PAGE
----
With programming tasks, you should start them almost immediately. Programming requires a certain amount of downtime for mulling over the code. You can’t do that if you’re rushing at the last minute.

How are you studying?

A lot of students never learn effective studying habits. I certainly don’t have perfect habits.

If you’re studying for a test, do problems. You can read and watch all you want, but ultimately simulating the actual test is the only way to determine that you’re doing things correctly.

When you do problems, don’t look at the answer when you get stuck. You won’t have an answer key on the test.

Aim to hit all of the major topics. I often make the mistake of trying to study in depth and only making it through the first fraction of the course. Get through the entire course at a shallow level, then go back for more info later.

How is your problem solving abilities?

This might be worth an entire blog post, but I strongly believe that problem solving is what separates the good programmers from the not-so good. Often times if you’re not getting good grades and struggling with assignments, it’s due to lack of problem solving ability.

How do you get better at problem solving? Check out How To Solve It, a classic book on problem solving. Practice writing and debugging code. Take some math classes and do math problems.

Is this a professor issue?

Again, be honest. Most people who do badly in courses will blame the professor. Sometimes they’re correct. Other times they’re looking for somebody to blame.

If your professor is truly to blame, keep following the above advice. However you’re gonna need to put in extra work. Start figuring out ways to teach yourself the material. Such as…

Do you have a copy of the textbook and have you looked at it?

I highly advocate getting international editions of textbooks. They’re pretty easy to find for CS textbooks and way cheaper. A physical copy is great because you can flip through it and not get distracted by Facebook or Reddit.

A lot of CS textbooks are quite good actually. Most NYU courses use fairly standard books like CLRS for algorithms or OSTEP for operating systems. I’d recommend at least skimming them.

What other sources have you used?

There’s so much programming/CS material on the internet. I’ve learned a lot about various areas just from random StackOverflow questions, various talks online and blog posts. They’re designed for your average programmer to digest, so they’re usually quite accessible and less academic.

Have you been to tutoring/office hours?

Having someone help you is so much better than working on your own. A lot of students were straight-A students in high school and aren’t used to tutoring. That’s a mistake. Everybody needs a little help now and then.

Have you asked your professor about notes or previous homeworks?

Get as much info as you can from your professor. Obviously there’s a limit to how much you can demand from your professor. But as long as you’re clearly using these resources to learn more, I don’t think most professors would be offended at the request.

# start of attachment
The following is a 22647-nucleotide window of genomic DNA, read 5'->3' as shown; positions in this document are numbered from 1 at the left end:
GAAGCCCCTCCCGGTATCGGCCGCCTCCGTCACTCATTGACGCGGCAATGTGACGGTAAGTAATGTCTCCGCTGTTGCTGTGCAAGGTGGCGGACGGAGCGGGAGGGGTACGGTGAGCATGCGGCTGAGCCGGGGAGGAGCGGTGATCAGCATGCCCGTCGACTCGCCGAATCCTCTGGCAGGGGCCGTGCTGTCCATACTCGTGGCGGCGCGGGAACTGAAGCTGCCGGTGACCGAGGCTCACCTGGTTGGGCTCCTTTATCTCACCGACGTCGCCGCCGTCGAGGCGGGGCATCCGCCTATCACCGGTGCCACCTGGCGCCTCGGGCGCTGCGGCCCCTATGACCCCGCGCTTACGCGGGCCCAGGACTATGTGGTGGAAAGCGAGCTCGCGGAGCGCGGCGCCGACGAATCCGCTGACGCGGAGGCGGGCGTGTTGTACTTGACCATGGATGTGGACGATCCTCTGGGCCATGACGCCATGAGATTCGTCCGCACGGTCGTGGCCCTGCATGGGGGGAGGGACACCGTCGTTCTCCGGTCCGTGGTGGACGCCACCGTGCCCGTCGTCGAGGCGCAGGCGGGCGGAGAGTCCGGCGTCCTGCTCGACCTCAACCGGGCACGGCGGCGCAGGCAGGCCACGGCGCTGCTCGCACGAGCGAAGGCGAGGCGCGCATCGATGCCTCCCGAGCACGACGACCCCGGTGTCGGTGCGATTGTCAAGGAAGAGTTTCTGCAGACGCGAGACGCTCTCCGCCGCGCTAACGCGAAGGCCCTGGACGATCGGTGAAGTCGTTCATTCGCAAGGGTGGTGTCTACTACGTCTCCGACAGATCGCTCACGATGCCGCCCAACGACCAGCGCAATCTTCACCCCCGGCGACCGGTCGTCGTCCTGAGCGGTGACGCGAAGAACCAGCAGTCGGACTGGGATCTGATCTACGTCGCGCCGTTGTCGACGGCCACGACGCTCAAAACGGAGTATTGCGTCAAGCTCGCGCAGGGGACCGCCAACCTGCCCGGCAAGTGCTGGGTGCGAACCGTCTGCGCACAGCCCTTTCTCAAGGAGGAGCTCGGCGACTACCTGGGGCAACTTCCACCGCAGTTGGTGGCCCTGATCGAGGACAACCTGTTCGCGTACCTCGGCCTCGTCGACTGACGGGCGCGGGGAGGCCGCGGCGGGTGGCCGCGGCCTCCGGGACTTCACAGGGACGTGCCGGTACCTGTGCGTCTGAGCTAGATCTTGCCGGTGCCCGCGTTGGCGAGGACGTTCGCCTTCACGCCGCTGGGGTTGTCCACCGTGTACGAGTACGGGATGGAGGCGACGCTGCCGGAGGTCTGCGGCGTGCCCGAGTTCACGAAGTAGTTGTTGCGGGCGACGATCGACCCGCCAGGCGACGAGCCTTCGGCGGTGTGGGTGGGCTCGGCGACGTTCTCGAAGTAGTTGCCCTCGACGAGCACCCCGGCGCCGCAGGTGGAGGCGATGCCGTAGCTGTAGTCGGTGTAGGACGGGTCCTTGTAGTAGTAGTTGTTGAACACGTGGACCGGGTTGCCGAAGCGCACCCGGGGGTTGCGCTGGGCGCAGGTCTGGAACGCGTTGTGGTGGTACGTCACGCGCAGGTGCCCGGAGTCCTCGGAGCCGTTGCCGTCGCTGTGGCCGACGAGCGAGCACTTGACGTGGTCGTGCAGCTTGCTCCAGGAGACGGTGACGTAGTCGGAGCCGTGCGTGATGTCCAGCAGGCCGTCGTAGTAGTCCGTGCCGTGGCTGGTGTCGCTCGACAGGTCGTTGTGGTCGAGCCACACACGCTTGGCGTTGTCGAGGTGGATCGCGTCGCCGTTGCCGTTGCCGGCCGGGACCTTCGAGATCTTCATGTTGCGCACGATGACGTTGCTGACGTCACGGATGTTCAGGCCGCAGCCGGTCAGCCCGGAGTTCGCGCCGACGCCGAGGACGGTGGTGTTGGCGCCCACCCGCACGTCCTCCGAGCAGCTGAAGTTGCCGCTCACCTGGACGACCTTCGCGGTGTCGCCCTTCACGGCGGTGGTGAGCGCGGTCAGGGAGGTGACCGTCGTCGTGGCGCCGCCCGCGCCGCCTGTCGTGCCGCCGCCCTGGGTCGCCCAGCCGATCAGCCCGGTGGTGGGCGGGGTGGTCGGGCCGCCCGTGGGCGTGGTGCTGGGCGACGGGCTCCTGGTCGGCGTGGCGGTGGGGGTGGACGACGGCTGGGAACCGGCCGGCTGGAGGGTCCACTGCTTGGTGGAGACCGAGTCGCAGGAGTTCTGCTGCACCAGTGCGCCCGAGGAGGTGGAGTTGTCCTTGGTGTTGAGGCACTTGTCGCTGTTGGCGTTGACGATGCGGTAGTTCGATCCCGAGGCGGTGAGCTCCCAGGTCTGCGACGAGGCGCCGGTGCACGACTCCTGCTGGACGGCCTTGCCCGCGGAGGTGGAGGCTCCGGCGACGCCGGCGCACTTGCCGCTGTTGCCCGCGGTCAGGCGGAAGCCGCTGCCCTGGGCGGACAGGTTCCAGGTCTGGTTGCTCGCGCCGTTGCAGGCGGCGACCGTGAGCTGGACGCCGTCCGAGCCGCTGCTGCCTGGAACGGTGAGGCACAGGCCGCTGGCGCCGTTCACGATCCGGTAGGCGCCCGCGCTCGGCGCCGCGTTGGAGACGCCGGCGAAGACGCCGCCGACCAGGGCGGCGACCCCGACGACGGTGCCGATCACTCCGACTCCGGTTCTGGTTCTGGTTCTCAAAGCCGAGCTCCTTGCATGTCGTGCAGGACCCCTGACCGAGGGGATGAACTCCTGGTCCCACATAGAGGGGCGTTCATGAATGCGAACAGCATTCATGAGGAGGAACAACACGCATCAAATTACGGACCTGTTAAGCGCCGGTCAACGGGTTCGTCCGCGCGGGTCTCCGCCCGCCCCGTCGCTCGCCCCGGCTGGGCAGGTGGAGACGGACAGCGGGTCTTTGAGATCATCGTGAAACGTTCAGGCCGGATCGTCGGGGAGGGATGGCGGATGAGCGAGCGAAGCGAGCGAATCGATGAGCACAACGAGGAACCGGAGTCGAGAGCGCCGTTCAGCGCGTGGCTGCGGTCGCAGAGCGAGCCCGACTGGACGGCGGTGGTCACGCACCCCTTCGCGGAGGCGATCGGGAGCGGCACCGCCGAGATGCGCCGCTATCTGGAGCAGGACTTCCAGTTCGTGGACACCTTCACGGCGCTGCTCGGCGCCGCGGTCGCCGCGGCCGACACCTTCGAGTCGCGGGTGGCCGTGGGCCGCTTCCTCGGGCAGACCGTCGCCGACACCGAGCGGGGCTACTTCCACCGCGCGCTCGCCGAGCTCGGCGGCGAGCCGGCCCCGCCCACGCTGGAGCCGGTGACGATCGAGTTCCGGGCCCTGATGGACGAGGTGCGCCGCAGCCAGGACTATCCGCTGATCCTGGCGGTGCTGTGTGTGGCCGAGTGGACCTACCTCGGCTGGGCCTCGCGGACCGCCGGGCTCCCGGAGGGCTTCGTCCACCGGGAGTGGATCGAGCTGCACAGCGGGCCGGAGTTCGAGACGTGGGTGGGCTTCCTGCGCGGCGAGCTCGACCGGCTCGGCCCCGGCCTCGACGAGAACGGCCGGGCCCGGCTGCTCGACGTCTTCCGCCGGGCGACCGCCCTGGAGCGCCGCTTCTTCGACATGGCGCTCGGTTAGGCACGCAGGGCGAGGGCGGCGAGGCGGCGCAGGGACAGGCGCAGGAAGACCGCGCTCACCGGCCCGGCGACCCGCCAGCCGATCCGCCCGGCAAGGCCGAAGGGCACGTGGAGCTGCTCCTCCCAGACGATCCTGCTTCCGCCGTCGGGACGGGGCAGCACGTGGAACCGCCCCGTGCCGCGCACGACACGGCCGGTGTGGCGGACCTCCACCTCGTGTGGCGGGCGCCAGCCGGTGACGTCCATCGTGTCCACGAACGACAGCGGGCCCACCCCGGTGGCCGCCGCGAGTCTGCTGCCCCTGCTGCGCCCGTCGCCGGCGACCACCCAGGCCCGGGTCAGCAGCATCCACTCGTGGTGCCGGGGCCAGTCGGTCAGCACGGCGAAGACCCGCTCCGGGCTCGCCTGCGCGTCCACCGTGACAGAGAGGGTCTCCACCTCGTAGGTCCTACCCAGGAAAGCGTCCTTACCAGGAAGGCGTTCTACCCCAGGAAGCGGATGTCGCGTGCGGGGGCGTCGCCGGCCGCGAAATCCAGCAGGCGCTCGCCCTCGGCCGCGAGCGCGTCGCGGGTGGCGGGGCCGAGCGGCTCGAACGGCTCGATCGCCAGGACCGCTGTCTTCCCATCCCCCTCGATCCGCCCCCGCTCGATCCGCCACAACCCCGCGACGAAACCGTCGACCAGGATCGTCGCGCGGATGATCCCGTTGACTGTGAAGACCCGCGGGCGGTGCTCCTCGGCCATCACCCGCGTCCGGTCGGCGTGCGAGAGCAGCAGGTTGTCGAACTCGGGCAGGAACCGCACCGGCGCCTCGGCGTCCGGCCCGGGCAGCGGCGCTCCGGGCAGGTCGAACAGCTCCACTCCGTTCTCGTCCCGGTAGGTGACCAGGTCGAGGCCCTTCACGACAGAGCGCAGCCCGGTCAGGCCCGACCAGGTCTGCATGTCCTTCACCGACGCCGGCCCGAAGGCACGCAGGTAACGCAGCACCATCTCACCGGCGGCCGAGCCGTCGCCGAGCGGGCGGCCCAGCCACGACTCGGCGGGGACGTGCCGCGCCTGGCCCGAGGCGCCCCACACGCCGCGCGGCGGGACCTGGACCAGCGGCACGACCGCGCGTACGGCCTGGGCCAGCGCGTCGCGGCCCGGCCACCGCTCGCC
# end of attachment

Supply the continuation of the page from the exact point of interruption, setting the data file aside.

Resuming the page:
Have you considered pre-studying?

I learned early on in my CS career that if you take a peek at next week’s material, you can appear like a genius when the professor covers it. Even if you don’t fully understand it, that small peek can help you significantly the second time around. After all, some things need to be learned twice.

Is there prerequisite or prior knowledge that you’re lacking?

This is super common. Maybe you weren’t there on the day when they covered basic Terminal commands. Maybe your professor didn’t teach it. Maybe you didn’t learn it the first time around. Whatever it is, don’t be ashamed. Just go to tutoring/office hours/ask a friend and get help! It’ll make your life a lot easier.

Professors don’t design their curriculum with the students’ previous and future courses in mind. There’s almost always gaps.

Is there anything other than school affecting your performance?

This is the ultimate one. And look—right now we’re all being affected by a lot of things that are not school. It’s totally understandable if you’re not performing at your best.

Sit down with your professor or with a therapist and discuss anything that might be going on in your life. The course and your grades are ultimately secondary to your mental and physical wellbeing.

Also, this doesn’t have to be something major. Diet, exercise, allergies, etc. can all play a big role in your grades. Take care of them.

Get enough sleep. That alone will determine your performance significantly.

Tough Versus Terminal

If you’re reading this because you’re struggling with a course, don’t worry! You can and will survive. With some coordination with the professor, hard work and perhaps a little bit of generosity, you’ll do just fine in the course.

However, if you find yourself reading this list a little too often, or you find yourself deeply relating to the parts about procrastination, perhaps you should analyze whether you truly like CS.

It’s totally normal to have a couple courses that are a struggle. It’s less normal for most courses to be a struggle. If you’re truly going through this for the majority of your classes, you might not want to be a CS major.